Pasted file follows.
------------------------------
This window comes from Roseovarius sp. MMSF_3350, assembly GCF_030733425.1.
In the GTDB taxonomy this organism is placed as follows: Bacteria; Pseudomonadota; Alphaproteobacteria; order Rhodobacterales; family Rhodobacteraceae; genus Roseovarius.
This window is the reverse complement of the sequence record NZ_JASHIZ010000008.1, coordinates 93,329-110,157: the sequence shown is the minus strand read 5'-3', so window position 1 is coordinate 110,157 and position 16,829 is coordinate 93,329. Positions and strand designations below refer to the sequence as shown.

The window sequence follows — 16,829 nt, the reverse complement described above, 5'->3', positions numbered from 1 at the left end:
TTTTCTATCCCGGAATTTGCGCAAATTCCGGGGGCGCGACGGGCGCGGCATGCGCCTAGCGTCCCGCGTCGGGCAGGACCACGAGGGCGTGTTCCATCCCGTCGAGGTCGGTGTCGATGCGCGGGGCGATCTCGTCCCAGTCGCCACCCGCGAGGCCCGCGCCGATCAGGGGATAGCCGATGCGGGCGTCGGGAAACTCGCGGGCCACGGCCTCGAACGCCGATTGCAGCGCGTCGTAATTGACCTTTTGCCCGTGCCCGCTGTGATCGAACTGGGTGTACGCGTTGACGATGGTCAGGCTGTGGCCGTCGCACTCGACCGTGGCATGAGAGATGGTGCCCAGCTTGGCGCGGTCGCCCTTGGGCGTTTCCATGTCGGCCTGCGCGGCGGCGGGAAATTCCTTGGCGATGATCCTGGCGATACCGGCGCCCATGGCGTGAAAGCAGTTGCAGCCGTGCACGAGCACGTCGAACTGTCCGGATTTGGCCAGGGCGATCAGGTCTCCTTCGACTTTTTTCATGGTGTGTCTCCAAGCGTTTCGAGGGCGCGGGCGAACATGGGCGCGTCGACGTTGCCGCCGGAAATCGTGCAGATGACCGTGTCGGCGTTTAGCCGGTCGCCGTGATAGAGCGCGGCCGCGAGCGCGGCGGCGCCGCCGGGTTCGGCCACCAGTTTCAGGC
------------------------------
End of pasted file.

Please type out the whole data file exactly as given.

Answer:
This window comes from Roseovarius sp. MMSF_3350, assembly GCF_030733425.1.
In the GTDB taxonomy this organism is placed as follows: Bacteria; Pseudomonadota; Alphaproteobacteria; order Rhodobacterales; family Rhodobacteraceae; genus Roseovarius.
This window is the reverse complement of the sequence record NZ_JASHIZ010000008.1, coordinates 93,329-110,157: the sequence shown is the minus strand read 5'-3', so window position 1 is coordinate 110,157 and position 16,829 is coordinate 93,329. Positions and strand designations below refer to the sequence as shown.

The window sequence follows — 16,829 nt, the reverse complement described above, 5'->3', positions numbered from 1 at the left end:
TTTTCTATCCCGGAATTTGCGCAAATTCCGGGGGCGCGACGGGCGCGGCATGCGCCTAGCGTCCCGCGTCGGGCAGGACCACGAGGGCGTGTTCCATCCCGTCGAGGTCGGTGTCGATGCGCGGGGCGATCTCGTCCCAGTCGCCACCCGCGAGGCCCGCGCCGATCAGGGGATAGCCGATGCGGGCGTCGGGAAACTCGCGGGCCACGGCCTCGAACGCCGATTGCAGCGCGTCGTAATTGACCTTTTGCCCGTGCCCGCTGTGATCGAACTGGGTGTACGCGTTGACGATGGTCAGGCTGTGGCCGTCGCACTCGACCGTGGCATGAGAGATGGTGCCCAGCTTGGCGCGGTCGCCCTTGGGCGTTTCCATGTCGGCCTGCGCGGCGGCGGGAAATTCCTTGGCGATGATCCTGGCGATACCGGCGCCCATGGCGTGAAAGCAGTTGCAGCCGTGCACGAGCACGTCGAACTGTCCGGATTTGGCCAGGGCGATCAGGTCTCCTTCGACTTTTTTCATGGTGTGTCTCCAAGCGTTTCGAGGGCGCGGGCGAACATGGGCGCGTCGACGTTGCCGCCGGAAATCGTGCAGATGACCGTGTCGGCGTTTAGCCGGTCGCCGTGATAGAGCGCGGCCGCGAGCGCGGCGGCGCCGCCGGGTTCGGCCACCAGTTTCAGGC